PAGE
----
India's Elderly in Distress, Intervention Needed, NGO Tells Centre

The number of elderly people in the country is estimated to treble by 2050 according to a study by an NGO, which is urging the Centre to focus on the elderly in their policies.

A vast majority of the elderly in the country are in great distress at an age when they are most dependent on others for support. Agewell Foundation, an NGO, conducted a study across the country that revealed that about 71% of them suffer from health related problems, 65% from financial distress, 63% from social problems and 43% from psychological issues like loneliness and marginalisation. The NGO has urged the Centre to step in by focussing on the elderly in all their schemes.

In its report, which has been prepared after surveying nearly 50,000 people through its network of volunteers, the foundation has also urged the Centre to provide the growing elderly population support by setting up necessary institutes and setting aside funds specially for them.

Living conditions of the elderly have not improved in 15 years

The Delhi-based organisation had earlier in June come out with a report on the changing needs and rights of older people in India, in association with the Economic and Social Council at the UN, which stated that living conditions of the elderly in India have not improved in the last 15 years.

That report was based on interviews with nearly 15,000 elderly people across 300 districts of 25 states and union territories in India. It had noted that “approximately 59% respondents said that social status of older people in Delhi-NCR has deteriorated during the past 15 years. Over 47% elderly said that healthcare status of older people has not improved at all during the past 15 years. Over 36% elderly stated that financial status of older people has not improved during last 15 years.”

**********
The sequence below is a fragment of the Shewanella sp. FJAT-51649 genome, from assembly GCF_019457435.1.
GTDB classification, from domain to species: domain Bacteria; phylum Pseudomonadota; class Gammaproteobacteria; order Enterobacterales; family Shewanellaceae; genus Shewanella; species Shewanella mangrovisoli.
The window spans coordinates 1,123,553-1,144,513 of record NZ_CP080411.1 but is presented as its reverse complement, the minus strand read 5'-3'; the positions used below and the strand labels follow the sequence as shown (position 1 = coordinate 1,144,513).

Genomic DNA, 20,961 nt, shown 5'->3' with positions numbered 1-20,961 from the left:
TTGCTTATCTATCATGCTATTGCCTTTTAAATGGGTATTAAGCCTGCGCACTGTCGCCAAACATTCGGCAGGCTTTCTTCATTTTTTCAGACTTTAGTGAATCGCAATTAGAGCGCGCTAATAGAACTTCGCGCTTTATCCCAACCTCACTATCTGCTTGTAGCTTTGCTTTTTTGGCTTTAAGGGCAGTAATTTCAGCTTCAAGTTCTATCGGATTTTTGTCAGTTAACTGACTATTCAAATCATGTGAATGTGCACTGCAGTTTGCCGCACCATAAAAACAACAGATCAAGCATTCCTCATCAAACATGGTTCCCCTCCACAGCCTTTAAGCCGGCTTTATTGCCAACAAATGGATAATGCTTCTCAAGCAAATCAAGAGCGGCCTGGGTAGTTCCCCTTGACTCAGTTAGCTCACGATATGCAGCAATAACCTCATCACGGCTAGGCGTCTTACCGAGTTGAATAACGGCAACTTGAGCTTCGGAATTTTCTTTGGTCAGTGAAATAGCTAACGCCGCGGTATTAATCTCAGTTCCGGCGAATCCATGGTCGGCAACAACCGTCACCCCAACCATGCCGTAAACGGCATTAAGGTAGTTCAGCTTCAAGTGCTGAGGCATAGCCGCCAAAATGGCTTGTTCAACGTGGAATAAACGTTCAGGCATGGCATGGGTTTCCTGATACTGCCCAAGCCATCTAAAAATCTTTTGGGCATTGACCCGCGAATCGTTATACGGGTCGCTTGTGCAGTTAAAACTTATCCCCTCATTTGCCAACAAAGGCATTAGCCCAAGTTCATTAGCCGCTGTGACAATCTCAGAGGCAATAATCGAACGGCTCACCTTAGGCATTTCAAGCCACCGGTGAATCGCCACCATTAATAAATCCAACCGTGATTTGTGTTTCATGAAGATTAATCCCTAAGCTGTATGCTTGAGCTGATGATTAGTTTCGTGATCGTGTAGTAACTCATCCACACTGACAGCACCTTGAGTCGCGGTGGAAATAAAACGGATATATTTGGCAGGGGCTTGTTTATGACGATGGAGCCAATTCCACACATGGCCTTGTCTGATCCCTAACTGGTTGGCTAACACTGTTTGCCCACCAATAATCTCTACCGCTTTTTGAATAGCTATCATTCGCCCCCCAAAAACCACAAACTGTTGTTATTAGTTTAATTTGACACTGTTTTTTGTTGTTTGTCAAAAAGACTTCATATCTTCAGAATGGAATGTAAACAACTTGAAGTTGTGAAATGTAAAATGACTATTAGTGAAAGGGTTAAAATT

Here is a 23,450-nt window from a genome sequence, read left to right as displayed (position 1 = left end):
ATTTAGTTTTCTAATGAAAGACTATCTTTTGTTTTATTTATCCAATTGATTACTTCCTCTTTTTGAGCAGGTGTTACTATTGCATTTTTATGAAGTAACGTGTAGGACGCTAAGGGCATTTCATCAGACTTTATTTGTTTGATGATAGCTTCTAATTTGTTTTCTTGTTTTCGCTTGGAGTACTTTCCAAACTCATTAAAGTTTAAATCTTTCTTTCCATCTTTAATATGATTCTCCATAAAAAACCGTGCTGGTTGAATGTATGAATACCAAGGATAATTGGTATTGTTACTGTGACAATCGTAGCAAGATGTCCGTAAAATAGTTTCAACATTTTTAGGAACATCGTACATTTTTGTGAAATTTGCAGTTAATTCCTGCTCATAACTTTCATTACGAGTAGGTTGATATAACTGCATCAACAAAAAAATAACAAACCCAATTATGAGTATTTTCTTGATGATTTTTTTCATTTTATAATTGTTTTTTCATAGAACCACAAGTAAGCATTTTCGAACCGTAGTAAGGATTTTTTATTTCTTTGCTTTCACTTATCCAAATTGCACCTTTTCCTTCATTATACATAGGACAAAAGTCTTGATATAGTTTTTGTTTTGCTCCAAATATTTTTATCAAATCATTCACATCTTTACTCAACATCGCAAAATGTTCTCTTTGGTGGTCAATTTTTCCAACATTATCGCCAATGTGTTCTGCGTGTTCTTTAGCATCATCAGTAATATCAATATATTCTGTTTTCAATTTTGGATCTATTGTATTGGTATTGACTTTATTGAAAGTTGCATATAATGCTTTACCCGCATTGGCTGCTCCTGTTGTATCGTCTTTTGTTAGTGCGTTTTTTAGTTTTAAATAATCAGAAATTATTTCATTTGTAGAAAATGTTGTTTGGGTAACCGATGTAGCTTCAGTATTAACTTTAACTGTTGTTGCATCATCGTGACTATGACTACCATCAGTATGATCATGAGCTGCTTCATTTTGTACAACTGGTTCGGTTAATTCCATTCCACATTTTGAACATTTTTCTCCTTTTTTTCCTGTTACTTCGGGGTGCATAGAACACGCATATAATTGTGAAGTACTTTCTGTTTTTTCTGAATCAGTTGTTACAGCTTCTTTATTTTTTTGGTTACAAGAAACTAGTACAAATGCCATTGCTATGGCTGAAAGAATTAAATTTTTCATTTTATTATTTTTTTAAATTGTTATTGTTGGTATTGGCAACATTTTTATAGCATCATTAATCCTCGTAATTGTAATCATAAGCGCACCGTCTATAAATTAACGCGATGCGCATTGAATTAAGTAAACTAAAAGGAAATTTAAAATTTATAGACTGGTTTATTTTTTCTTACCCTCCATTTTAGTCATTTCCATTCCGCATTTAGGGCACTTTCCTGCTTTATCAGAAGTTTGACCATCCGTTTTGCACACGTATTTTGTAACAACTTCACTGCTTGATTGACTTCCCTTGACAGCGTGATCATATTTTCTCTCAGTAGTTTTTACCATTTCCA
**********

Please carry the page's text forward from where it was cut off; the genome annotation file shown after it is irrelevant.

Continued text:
This time, the NGO has expanded the study to reach out to nearly 50,000 people in order to learn what really needs to be done to improve their lot. As foundation chairman Himanshu Rath said, “Today there is an urgent need to include elderly friendly provisions in all governmental schemes and programs because their life span and their share in national population has increased remarkably. Ignoring their needs and rights and leaving them unaddressed can pose a great threat to our social development agenda.”

Rath said it was essential to “bring the older persons into the mainstream by focusing on their issues and encouraging their active participation in the society”. Urgent intervention is needed because the number of the elderly is expected to grow exponentially.

Number of old to treble to 300 million by 2050

The issue assumes significance as the percentage of elderly people, classified as those above 60 years of age, is expected to go up from 8% in 2015 to 19% in 2050 in India. According to a United Nations Population Fund report, the country now faces the major challenge of how to take care of such a large population of senior citizens – whose number is set to grow three-fold from around 100 million at present to 300 million by 2050.

“Modern value system is replacing our centuries-old traditions. In a modern, fast paced lifestyle, not only are older people are finding is tough to adjust themselves with emerging trends, but even the younger generation finds it tricky to deal with issues concerning their elders,” said Rath.

The study also revealed that for a large number of elderly people, getting involved in legal battles becomes quite bothersome. It found that 32% older persons involved in legal cases pertaining to their property and financial assets. This apart, around 18% older persons were found to be living in extreme poverty and in inhuman conditions.

Elderly suffer from neglect, abuse

Neglect was also a major problem for most of the elderly, with over 45% stating that their family members did not care for their needs and interests. In fact, a past study by the foundation in 2014, had also highlighted how many elderly were subjected to physical abuse by their children and grandchildren.

In view of the latest findings, the NGO has demanded that all government schemes should focus on the needs of the older persons as their population was growing rapidly. It has also called for making provisions to provide free health counsellors for the elderly living alone as well as providing space for the elderly in every locality and colony to enable them to form self-help groups.

At an institutional level, the government has been urged to establish national institute for aged on the lines of AIIMS for treatment and research in age related ailments, set up a national fund for the aged on the lines of National Fund for Rural Development, and to set up a national commission for the aged, on the lines of National Human Rights Commission, to protect their interests.